In this radio segment and article from WKSU, Davey's Anand Persad talks about the collaboration between the community of Strongsville, Davey's donation of research and the private companies that donated the insecticides.
Posted: Sept. 8, 2014
By Jeff St. Clair
Scientists are still trying to figure out how to fight an invasive tree-killing pest a decade after it first appeared in Ohio.
The emerald ash borer has been the most destructive forest insect ever to hit North America, with hundreds of millions of trees killed and an estimated economic impact of nearly $4 billion in Ohio alone.
In this week’s Exploradio, WKSU’s Jeff St.Clair looks at the latest efforts in the war against the ash tree killer.
A landscaping crew, armed with noisy leaf blowers, clears debris from the sidewalks of this well-groomed suburban allotment.
Jennifer Milbrandt oversees the city of Strongsville’s urban forest. She’s here to inspect a row of 155 medium-sized ash trees that line the street.
Some of the ashes are crowned with dead, bare branches, a sure sign of emerald ash borer infestation. But some still seem healthy, with full, green canopies.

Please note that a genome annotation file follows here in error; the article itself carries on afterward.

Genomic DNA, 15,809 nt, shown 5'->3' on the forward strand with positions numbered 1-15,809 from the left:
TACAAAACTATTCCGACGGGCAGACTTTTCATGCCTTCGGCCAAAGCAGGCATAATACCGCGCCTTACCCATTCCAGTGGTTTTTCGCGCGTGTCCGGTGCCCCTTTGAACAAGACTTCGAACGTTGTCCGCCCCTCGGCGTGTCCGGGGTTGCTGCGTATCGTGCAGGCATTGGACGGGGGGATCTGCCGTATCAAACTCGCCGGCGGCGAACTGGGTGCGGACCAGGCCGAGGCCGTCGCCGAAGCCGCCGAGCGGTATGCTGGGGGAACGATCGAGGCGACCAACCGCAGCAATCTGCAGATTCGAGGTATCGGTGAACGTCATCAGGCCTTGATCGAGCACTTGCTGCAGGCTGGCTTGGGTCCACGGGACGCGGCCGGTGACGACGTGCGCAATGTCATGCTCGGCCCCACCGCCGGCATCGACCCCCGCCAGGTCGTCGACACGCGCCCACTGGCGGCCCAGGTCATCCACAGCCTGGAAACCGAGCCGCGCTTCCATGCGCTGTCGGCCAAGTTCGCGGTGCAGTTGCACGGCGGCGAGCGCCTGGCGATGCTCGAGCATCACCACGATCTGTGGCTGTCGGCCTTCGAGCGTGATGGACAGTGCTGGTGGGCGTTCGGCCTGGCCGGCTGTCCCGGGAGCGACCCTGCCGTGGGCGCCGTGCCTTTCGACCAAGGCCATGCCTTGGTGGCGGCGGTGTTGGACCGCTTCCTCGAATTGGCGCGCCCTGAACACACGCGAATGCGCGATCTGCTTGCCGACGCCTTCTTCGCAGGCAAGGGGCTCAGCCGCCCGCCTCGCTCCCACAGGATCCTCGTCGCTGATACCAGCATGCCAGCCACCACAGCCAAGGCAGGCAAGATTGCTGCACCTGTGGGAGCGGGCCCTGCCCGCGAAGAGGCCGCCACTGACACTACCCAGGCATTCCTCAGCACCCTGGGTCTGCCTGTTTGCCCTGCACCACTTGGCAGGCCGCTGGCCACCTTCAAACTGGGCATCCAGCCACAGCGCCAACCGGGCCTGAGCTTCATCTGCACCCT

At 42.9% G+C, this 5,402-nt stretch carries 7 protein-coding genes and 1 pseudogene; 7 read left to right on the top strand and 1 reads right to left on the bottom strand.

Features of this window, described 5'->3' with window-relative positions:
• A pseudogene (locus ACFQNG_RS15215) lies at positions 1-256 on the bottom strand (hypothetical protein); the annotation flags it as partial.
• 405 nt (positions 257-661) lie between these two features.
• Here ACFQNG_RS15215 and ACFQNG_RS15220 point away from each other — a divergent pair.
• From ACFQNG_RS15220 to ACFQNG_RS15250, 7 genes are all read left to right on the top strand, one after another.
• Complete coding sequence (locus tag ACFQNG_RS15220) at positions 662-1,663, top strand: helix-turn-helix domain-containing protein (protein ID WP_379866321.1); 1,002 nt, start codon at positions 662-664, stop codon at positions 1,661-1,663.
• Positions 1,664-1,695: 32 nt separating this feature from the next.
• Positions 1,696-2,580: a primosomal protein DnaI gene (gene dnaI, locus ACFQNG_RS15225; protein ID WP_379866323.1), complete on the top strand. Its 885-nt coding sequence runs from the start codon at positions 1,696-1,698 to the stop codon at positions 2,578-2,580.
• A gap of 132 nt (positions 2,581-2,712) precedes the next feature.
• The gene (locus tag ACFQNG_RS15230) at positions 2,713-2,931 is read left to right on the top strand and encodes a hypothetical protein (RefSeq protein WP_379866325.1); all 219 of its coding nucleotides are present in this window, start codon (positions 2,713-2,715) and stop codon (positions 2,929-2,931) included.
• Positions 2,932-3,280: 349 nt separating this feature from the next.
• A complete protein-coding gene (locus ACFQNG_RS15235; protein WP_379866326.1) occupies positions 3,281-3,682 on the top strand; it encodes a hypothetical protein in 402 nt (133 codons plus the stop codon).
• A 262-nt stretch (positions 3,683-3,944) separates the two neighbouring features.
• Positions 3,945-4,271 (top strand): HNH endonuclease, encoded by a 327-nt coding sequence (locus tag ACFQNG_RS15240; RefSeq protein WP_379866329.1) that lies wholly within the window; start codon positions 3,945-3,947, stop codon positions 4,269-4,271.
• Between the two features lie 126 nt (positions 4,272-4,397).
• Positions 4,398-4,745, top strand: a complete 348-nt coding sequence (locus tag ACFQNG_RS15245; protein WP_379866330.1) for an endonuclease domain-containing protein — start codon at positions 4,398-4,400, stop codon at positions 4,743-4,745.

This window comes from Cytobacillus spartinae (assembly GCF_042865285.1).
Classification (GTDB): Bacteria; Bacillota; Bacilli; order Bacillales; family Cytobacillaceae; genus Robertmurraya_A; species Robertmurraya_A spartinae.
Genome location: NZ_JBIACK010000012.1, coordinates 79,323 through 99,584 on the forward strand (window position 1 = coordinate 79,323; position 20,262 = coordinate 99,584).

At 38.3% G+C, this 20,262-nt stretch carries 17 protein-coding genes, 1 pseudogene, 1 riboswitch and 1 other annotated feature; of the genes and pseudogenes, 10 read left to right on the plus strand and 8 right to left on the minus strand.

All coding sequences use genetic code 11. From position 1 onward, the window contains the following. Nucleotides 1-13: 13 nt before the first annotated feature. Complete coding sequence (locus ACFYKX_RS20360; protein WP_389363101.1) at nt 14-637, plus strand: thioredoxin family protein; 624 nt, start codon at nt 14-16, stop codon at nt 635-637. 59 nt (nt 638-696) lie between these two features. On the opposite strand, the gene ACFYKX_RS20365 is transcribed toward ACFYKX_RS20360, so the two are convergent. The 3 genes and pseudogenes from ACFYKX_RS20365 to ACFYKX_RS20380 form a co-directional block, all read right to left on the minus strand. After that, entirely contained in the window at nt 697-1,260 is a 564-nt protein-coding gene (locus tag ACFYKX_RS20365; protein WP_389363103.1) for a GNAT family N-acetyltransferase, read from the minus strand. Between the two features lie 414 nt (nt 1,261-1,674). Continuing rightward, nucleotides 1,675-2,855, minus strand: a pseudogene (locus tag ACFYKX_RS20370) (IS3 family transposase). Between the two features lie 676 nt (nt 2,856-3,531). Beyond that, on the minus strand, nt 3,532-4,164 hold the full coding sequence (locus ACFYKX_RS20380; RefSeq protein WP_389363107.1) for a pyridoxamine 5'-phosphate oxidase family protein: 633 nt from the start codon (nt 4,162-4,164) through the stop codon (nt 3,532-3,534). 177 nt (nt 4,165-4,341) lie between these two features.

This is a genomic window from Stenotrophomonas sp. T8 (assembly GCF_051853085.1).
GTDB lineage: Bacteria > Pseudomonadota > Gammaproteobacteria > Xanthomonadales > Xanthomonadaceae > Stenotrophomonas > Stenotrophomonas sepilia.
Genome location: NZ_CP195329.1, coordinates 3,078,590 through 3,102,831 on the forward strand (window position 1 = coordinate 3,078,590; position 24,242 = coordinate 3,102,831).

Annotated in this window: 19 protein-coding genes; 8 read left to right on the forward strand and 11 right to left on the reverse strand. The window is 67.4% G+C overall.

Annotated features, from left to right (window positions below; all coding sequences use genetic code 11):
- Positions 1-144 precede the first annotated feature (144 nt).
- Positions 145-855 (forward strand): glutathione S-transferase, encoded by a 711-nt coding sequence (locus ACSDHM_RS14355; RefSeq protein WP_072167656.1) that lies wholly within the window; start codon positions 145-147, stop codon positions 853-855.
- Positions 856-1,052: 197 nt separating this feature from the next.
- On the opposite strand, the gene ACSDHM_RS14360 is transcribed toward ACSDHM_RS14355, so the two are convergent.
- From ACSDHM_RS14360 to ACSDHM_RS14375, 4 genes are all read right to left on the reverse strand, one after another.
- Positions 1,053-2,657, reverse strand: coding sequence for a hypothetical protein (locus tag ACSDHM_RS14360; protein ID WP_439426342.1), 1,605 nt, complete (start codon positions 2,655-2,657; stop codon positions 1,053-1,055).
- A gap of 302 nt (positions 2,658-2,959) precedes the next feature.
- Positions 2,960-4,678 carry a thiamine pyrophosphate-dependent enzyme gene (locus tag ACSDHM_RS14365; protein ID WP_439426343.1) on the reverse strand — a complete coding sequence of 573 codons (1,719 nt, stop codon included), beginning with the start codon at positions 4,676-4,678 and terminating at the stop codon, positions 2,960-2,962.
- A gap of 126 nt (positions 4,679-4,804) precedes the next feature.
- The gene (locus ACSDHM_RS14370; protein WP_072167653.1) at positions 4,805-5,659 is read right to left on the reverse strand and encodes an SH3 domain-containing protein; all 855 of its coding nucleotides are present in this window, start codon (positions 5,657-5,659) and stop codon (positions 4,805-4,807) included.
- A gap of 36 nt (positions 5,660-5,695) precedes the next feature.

Milbrandt says the allotment is part of an experiment Strongsville began in 2007 with Kent-based Davey Tree Expert Company to test strategies to save the ashes.
The experiment began just before the invasive pest struck Strongsville, so Millbrandt says the city was willing to take a chance on prevention "because we were hoping that they would find something that would stop the bug.”
Davey’s Anand Persad is comparing the survival rates of treated trees to those left untreated in this real-world insect onslaught.
He says the goal is not to save every ash tree, "but to find products and delivery systems that can potentially preserve ash trees for other municipalities, other districts, other regions of the country.”
Read more about what the city of Strongsville is doing to save their ash trees.